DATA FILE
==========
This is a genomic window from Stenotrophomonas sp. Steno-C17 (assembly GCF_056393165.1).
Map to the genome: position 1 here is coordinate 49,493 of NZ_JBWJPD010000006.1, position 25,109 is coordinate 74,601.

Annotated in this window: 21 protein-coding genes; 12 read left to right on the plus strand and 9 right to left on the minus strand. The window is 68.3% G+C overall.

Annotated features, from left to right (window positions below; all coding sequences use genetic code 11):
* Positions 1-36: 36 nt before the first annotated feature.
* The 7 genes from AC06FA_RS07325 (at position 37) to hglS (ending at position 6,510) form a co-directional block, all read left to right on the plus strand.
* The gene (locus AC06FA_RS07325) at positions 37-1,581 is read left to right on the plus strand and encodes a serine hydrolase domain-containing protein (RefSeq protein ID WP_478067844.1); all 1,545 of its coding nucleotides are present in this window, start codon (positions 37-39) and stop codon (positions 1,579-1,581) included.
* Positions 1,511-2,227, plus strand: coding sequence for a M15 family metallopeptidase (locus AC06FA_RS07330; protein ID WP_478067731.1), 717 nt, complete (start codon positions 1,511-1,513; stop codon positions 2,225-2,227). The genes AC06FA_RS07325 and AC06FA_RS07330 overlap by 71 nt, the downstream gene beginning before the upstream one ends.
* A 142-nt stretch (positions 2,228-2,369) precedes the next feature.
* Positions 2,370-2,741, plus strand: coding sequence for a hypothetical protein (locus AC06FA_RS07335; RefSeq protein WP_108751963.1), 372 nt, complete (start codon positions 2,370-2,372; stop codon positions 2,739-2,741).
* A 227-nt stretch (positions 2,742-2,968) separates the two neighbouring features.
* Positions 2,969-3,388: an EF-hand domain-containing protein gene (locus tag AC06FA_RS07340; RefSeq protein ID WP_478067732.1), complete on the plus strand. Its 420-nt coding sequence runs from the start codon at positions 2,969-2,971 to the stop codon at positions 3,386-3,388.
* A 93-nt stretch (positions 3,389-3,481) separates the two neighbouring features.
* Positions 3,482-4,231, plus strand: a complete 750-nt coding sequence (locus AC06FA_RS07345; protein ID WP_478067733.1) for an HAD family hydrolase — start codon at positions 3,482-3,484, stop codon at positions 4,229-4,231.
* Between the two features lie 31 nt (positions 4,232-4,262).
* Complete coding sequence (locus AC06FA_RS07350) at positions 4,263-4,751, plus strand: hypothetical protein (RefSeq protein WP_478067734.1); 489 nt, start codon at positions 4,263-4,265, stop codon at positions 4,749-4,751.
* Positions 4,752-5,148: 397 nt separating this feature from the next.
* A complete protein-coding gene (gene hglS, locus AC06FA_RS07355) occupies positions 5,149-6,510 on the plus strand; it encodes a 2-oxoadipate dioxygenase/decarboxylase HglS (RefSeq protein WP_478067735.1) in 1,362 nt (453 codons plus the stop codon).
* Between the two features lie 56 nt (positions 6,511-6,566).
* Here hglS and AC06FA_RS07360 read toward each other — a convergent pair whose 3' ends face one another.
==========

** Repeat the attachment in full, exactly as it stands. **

This is a genomic window from Stenotrophomonas sp. Steno-C17 (assembly GCF_056393165.1).
Map to the genome: position 1 here is coordinate 49,493 of NZ_JBWJPD010000006.1, position 25,109 is coordinate 74,601.

Annotated in this window: 21 protein-coding genes; 12 read left to right on the plus strand and 9 right to left on the minus strand. The window is 68.3% G+C overall.

Annotated features, from left to right (window positions below; all coding sequences use genetic code 11):
* Positions 1-36: 36 nt before the first annotated feature.
* The 7 genes from AC06FA_RS07325 (at position 37) to hglS (ending at position 6,510) form a co-directional block, all read left to right on the plus strand.
* The gene (locus AC06FA_RS07325) at positions 37-1,581 is read left to right on the plus strand and encodes a serine hydrolase domain-containing protein (RefSeq protein ID WP_478067844.1); all 1,545 of its coding nucleotides are present in this window, start codon (positions 37-39) and stop codon (positions 1,579-1,581) included.
* Positions 1,511-2,227, plus strand: coding sequence for a M15 family metallopeptidase (locus AC06FA_RS07330; protein ID WP_478067731.1), 717 nt, complete (start codon positions 1,511-1,513; stop codon positions 2,225-2,227). The genes AC06FA_RS07325 and AC06FA_RS07330 overlap by 71 nt, the downstream gene beginning before the upstream one ends.
* A 142-nt stretch (positions 2,228-2,369) precedes the next feature.
* Positions 2,370-2,741, plus strand: coding sequence for a hypothetical protein (locus AC06FA_RS07335; RefSeq protein WP_108751963.1), 372 nt, complete (start codon positions 2,370-2,372; stop codon positions 2,739-2,741).
* A 227-nt stretch (positions 2,742-2,968) separates the two neighbouring features.
* Positions 2,969-3,388: an EF-hand domain-containing protein gene (locus tag AC06FA_RS07340; RefSeq protein ID WP_478067732.1), complete on the plus strand. Its 420-nt coding sequence runs from the start codon at positions 2,969-2,971 to the stop codon at positions 3,386-3,388.
* A 93-nt stretch (positions 3,389-3,481) separates the two neighbouring features.
* Positions 3,482-4,231, plus strand: a complete 750-nt coding sequence (locus AC06FA_RS07345; protein ID WP_478067733.1) for an HAD family hydrolase — start codon at positions 3,482-3,484, stop codon at positions 4,229-4,231.
* Between the two features lie 31 nt (positions 4,232-4,262).
* Complete coding sequence (locus AC06FA_RS07350) at positions 4,263-4,751, plus strand: hypothetical protein (RefSeq protein WP_478067734.1); 489 nt, start codon at positions 4,263-4,265, stop codon at positions 4,749-4,751.
* Positions 4,752-5,148: 397 nt separating this feature from the next.
* A complete protein-coding gene (gene hglS, locus AC06FA_RS07355) occupies positions 5,149-6,510 on the plus strand; it encodes a 2-oxoadipate dioxygenase/decarboxylase HglS (RefSeq protein WP_478067735.1) in 1,362 nt (453 codons plus the stop codon).
* Between the two features lie 56 nt (positions 6,511-6,566).
* Here hglS and AC06FA_RS07360 read toward each other — a convergent pair whose 3' ends face one another.